But, by 7:00pm, Leela is a no-show.  Distraught, Fry decides to kill himself and jumps off the top of the building.  Mid-fall, he notices a gussied-up Leela walking towards the building; he realizes his watch is half an hour fast, due to all of his time-traveling.  In an attempt to save himself, Fry presses Farnsworth’s button, but he’s sent back to just after he leapt off the building.  Since the button has a ten-second recharge period, Fry is trapped in an endless loop of falling from the skyscraper, as Leela watches on in horror.  Meanwhile, Professor Farnsworth catches wind of someone messing with the universe; Bender rats Fry out.  Inside Farnsworth’s “anti-time-travel chamber,” the Professor, Bender, Amy, Zoidberg, and Hermes plan to rescue Fry.  But, after a small series of explanations about ripping the space-time continuum, the Professor steps out of the safety chamber and suddenly vanishes when Leela grabs a hold of the time-traveling device.  The others emerge from the chamber to stop Leela and Fry from doing anymore damage…but, with one more click of the button, time wigs out and freezes the entire universe.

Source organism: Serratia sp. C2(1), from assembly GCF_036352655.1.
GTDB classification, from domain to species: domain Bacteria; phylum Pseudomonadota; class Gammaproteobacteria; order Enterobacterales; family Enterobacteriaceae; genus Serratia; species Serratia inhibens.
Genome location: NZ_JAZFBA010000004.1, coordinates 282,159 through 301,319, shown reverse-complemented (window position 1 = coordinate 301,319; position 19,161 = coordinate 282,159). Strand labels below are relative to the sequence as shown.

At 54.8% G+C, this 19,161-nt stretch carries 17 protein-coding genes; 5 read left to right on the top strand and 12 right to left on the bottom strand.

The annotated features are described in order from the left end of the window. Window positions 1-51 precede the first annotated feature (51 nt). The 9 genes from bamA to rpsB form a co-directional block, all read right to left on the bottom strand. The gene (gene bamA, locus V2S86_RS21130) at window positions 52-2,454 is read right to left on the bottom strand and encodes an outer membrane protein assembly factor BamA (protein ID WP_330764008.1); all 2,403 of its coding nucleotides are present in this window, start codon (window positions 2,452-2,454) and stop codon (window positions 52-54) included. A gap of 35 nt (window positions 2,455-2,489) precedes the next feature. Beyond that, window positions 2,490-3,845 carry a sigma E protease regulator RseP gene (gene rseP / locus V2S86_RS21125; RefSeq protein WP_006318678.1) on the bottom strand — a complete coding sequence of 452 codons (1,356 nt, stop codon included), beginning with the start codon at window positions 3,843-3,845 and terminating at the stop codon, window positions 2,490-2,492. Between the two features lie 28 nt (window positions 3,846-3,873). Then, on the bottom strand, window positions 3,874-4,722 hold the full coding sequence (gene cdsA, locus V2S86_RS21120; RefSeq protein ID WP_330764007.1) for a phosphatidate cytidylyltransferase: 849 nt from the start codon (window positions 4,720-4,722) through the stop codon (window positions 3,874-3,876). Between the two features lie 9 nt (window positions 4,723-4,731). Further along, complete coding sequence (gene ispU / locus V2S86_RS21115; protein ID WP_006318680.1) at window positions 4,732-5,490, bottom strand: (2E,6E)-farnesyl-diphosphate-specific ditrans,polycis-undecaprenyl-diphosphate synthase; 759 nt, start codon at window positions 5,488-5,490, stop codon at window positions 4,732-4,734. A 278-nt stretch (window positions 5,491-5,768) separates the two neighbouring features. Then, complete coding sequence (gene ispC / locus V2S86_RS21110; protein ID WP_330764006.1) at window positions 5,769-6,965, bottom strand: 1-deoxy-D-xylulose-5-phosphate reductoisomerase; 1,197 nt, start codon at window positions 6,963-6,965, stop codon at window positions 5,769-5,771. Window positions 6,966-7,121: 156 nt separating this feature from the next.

Leela saves Fry from falling to his death – but, around them, the whole world has stopped.  They are left completely alone, and, at first, they’re terrified because the button is broken.  But then, Leela tells Fry that she’d marry him “even if [he wasn’t] the last man on Earth.”  They spend the night together in the Bronx Zoo, and, in the morning, they “marry themselves” (with their frozen friends as witnesses).  After the ceremony, Fry is frightened by a sudden streak of blue light that flashes above them; Leela suggests they just embark on their “very long honeymoon” and worry about it later.